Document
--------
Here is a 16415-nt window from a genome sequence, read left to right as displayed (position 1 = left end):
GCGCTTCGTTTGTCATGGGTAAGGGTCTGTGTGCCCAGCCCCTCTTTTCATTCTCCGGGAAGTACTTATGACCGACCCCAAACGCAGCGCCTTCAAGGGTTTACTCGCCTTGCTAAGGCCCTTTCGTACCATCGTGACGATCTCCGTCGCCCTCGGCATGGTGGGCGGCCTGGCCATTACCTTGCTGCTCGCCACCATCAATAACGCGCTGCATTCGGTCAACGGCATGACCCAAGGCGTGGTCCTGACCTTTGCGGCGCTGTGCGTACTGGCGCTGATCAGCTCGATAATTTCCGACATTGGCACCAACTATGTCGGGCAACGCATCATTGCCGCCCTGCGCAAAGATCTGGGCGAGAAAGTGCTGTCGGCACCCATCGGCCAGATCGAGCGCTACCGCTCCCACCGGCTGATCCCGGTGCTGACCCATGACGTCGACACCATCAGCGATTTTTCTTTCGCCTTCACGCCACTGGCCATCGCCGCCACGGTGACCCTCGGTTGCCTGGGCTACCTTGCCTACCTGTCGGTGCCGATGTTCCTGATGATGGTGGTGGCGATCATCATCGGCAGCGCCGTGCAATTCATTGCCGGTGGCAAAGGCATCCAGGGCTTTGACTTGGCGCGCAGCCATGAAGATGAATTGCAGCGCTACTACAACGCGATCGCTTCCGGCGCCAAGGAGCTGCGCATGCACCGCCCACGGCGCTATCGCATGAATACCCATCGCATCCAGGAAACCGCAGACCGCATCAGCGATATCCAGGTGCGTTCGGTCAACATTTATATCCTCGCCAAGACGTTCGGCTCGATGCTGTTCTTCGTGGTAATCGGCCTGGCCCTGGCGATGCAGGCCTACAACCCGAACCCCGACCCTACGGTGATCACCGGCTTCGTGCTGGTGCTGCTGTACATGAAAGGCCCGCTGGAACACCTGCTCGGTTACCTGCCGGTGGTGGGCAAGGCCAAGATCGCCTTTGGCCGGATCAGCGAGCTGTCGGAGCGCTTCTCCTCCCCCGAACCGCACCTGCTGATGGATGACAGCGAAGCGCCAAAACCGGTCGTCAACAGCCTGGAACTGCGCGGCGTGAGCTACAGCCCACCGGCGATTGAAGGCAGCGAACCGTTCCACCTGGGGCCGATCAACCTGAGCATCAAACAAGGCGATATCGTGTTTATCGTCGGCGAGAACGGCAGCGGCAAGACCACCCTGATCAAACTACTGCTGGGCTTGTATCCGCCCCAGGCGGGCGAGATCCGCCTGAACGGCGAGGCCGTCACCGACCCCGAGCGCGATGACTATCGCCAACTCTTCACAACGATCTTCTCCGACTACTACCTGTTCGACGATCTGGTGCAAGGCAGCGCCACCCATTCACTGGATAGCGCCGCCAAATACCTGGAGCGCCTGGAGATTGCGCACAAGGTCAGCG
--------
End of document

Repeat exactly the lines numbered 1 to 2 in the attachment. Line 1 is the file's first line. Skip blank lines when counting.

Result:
Here is a 16415-nt window from a genome sequence, read left to right as displayed (position 1 = left end):
GCGCTTCGTTTGTCATGGGTAAGGGTCTGTGTGCCCAGCCCCTCTTTTCATTCTCCGGGAAGTACTTATGACCGACCCCAAACGCAGCGCCTTCAAGGGTTTACTCGCCTTGCTAAGGCCCTTTCGTACCATCGTGACGATCTCCGTCGCCCTCGGCATGGTGGGCGGCCTGGCCATTACCTTGCTGCTCGCCACCATCAATAACGCGCTGCATTCGGTCAACGGCATGACCCAAGGCGTGGTCCTGACCTTTGCGGCGCTGTGCGTACTGGCGCTGATCAGCTCGATAATTTCCGACATTGGCACCAACTATGTCGGGCAACGCATCATTGCCGCCCTGCGCAAAGATCTGGGCGAGAAAGTGCTGTCGGCACCCATCGGCCAGATCGAGCGCTACCGCTCCCACCGGCTGATCCCGGTGCTGACCCATGACGTCGACACCATCAGCGATTTTTCTTTCGCCTTCACGCCACTGGCCATCGCCGCCACGGTGACCCTCGGTTGCCTGGGCTACCTTGCCTACCTGTCGGTGCCGATGTTCCTGATGATGGTGGTGGCGATCATCATCGGCAGCGCCGTGCAATTCATTGCCGGTGGCAAAGGCATCCAGGGCTTTGACTTGGCGCGCAGCCATGAAGATGAATTGCAGCGCTACTACAACGCGATCGCTTCCGGCGCCAAGGAGCTGCGCATGCACCGCCCACGGCGCTATCGCATGAATACCCATCGCATCCAGGAAACCGCAGACCGCATCAGCGATATCCAGGTGCGTTCGGTCAACATTTATATCCTCGCCAAGACGTTCGGCTCGATGCTGTTCTTCGTGGTAATCGGCCTGGCCCTGGCGATGCAGGCCTACAACCCGAACCCCGACCCTACGGTGATCACCGGCTTCGTGCTGGTGCTGCTGTACATGAAAGGCCCGCTGGAACACCTGCTCGGTTACCTGCCGGTGGTGGGCAAGGCCAAGATCGCCTTTGGCCGGATCAGCGAGCTGTCGGAGCGCTTCTCCTCCCCCGAACCGCACCTGCTGATGGATGACAGCGAAGCGCCAAAACCGGTCGTCAACAGCCTGGAACTGCGCGGCGTGAGCTACAGCCCACCGGCGATTGAAGGCAGCGAACCGTTCCACCTGGGGCCGATCAACCTGAGCATCAAACAAGGCGATATCGTGTTTATCGTCGGCGAGAACGGCAGCGGCAAGACCACCCTGATCAAACTACTGCTGGGCTTGTATCCGCCCCAGGCGGGCGAGATCCGCCTGAACGGCGAGGCCGTCACCGACCCCGAGCGCGATGACTATCGCCAACTCTTCACAACGATCTTCTCCGACTACTACCTGTTCGACGATCTGGTGCAAGGCAGCGCCACCCATTCACTGGATAGCGCCGCCAAATACCTGGAGCGCCTGGAGATTGCGCACAAGGTCAGCG